The latest small-business relief package, part of the overall $900 billion stimulus bill signed by President Trump in December, is starting to flow. The second stimulus pandemic package includes two priorities sought by the National Automatic Merchandising Association: a new round of Paycheck Protection Program loans and an extension of the CARES Act’s Employee Retention Tax Credit.
The bill includes $284 billion for the second PPP round. The U.S. Small Business Administration approved more than $5 billion in new PPP loans in the first week after the program reopened Jan. 11; that’s for more than 60,000 loans.
“The most significant development in the legislation for small businesses is a second round of PPP loans,” NAMA’s government affairs team said. The loan limit is $2 million, NAMA explained, and the amount a small business will qualify for is determined by taking its average monthly payroll in 2019 and multiplying it by 2.5; in other words, a PPP loan is meant to fund 2.5 months of payroll expenses.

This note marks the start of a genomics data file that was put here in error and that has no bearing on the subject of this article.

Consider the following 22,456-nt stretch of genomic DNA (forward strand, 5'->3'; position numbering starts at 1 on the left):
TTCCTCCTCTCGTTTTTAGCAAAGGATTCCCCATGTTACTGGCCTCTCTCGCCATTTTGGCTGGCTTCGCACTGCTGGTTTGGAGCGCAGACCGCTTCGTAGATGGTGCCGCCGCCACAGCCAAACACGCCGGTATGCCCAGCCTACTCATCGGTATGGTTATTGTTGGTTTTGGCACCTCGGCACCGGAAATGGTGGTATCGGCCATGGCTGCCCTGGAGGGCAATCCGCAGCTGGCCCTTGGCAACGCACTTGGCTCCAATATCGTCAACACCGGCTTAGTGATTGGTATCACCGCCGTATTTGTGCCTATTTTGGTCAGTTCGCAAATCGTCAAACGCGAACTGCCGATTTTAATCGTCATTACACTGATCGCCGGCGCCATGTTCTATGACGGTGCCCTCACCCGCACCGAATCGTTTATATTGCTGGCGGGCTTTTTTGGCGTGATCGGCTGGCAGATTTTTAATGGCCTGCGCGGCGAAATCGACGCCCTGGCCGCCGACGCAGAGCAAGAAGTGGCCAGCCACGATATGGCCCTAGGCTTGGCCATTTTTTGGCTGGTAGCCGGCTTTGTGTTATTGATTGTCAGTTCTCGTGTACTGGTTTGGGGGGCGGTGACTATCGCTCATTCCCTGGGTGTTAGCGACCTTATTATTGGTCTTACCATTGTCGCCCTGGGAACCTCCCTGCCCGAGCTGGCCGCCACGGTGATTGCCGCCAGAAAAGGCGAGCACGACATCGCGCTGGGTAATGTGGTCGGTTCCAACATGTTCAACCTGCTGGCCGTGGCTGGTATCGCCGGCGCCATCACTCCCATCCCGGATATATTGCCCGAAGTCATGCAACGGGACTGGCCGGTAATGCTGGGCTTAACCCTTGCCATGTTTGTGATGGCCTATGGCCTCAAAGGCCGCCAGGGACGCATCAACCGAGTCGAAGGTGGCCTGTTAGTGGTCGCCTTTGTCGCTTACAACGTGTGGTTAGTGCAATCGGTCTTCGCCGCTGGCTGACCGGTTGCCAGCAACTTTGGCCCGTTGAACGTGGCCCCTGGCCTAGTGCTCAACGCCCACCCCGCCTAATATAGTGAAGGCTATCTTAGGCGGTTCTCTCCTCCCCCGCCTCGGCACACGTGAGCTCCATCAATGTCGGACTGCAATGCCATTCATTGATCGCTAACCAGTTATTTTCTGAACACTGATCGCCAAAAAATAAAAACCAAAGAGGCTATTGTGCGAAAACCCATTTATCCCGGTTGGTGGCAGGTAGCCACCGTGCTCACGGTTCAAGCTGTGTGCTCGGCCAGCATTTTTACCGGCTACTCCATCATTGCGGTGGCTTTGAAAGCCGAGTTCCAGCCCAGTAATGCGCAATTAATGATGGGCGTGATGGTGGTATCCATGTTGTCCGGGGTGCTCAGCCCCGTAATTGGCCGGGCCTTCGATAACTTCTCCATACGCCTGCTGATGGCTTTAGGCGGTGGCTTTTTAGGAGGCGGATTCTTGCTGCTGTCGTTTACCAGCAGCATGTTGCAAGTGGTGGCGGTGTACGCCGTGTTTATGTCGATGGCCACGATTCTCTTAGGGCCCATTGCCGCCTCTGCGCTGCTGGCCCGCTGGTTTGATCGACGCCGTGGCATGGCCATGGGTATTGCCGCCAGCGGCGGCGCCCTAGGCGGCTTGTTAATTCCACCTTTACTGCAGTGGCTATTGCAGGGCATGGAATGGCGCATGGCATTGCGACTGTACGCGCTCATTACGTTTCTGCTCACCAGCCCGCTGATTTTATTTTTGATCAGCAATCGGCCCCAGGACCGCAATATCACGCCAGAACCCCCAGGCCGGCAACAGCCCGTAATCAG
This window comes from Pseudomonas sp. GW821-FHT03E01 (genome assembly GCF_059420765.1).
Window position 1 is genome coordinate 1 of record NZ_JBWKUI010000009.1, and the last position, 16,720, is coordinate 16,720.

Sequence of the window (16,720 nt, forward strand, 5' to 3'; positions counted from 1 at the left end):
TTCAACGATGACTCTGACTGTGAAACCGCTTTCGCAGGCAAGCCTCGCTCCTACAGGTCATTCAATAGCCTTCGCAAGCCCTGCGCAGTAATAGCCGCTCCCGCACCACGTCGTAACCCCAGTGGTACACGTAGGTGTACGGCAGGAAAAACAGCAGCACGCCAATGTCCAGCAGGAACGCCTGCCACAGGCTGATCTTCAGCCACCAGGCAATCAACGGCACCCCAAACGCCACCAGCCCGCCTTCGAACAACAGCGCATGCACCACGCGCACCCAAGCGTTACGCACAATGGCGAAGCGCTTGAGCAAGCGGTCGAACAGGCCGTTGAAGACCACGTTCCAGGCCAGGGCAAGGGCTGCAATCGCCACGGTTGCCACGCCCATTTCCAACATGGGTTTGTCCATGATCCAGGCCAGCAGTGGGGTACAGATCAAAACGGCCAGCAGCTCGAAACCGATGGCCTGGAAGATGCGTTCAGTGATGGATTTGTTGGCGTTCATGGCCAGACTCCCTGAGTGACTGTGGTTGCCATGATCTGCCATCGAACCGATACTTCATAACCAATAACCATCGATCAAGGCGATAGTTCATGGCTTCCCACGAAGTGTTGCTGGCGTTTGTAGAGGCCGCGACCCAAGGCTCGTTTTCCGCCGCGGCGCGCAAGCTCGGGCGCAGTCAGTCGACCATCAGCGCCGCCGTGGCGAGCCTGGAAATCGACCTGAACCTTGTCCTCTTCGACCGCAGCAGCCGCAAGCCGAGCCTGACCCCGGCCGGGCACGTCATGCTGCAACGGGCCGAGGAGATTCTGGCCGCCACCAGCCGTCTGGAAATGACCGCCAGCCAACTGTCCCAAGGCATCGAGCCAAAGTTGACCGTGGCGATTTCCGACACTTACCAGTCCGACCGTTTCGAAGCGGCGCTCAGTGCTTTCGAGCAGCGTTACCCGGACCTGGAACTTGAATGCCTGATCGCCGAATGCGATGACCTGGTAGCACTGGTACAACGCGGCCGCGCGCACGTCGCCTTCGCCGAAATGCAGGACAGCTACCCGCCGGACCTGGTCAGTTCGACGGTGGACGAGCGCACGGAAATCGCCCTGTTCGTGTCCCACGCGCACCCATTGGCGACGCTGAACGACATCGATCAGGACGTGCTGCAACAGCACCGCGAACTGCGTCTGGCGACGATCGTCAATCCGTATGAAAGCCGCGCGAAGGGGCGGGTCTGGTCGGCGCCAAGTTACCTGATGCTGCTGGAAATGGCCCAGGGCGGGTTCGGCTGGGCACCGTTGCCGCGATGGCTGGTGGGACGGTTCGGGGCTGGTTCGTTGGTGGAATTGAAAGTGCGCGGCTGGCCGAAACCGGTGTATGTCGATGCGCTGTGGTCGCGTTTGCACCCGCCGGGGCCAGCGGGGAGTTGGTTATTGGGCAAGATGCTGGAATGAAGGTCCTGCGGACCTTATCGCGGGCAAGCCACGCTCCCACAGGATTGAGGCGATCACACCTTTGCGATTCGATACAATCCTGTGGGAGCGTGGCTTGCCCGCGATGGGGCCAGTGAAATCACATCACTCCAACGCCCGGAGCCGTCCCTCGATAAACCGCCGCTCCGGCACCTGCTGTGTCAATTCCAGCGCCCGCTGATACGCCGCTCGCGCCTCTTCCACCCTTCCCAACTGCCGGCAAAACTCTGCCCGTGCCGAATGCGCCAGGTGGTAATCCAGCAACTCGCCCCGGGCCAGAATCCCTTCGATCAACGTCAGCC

Employee Retention Tax Credit
According to NAMA, employers who receive a PPP loan could still qualify for the Employee Retention Tax Credit in regard to wages not paid with forgiven PPP loans. The new bill increases the limit on per-employee creditable wages from $10,000 for the year to $10,000
for each quarter. And it increases the credit rate from 50% to 70% of qualified wages.
It also expands eligibility by reducing the required year over year decline in gross receipts from 50% to 20%. In addition, the new ERTC section increases the 100 employee delineation for “large employers” for determining the relevant qualified wage base to employers with 500 or fewer employees.
Economic Injury Disaster Loans
In the new bill, $20 billion was added to the EIDL Program, NAMA said. EIDL loans provide eligible applicants with favorable 30-year loans accompanied by forgivable grants, as an advance, of up to $10,000. Payments on these loans are deferred for a year. To qualify, a company must have 500 or fewer employees and demonstrate a working capital loss due to Covid-19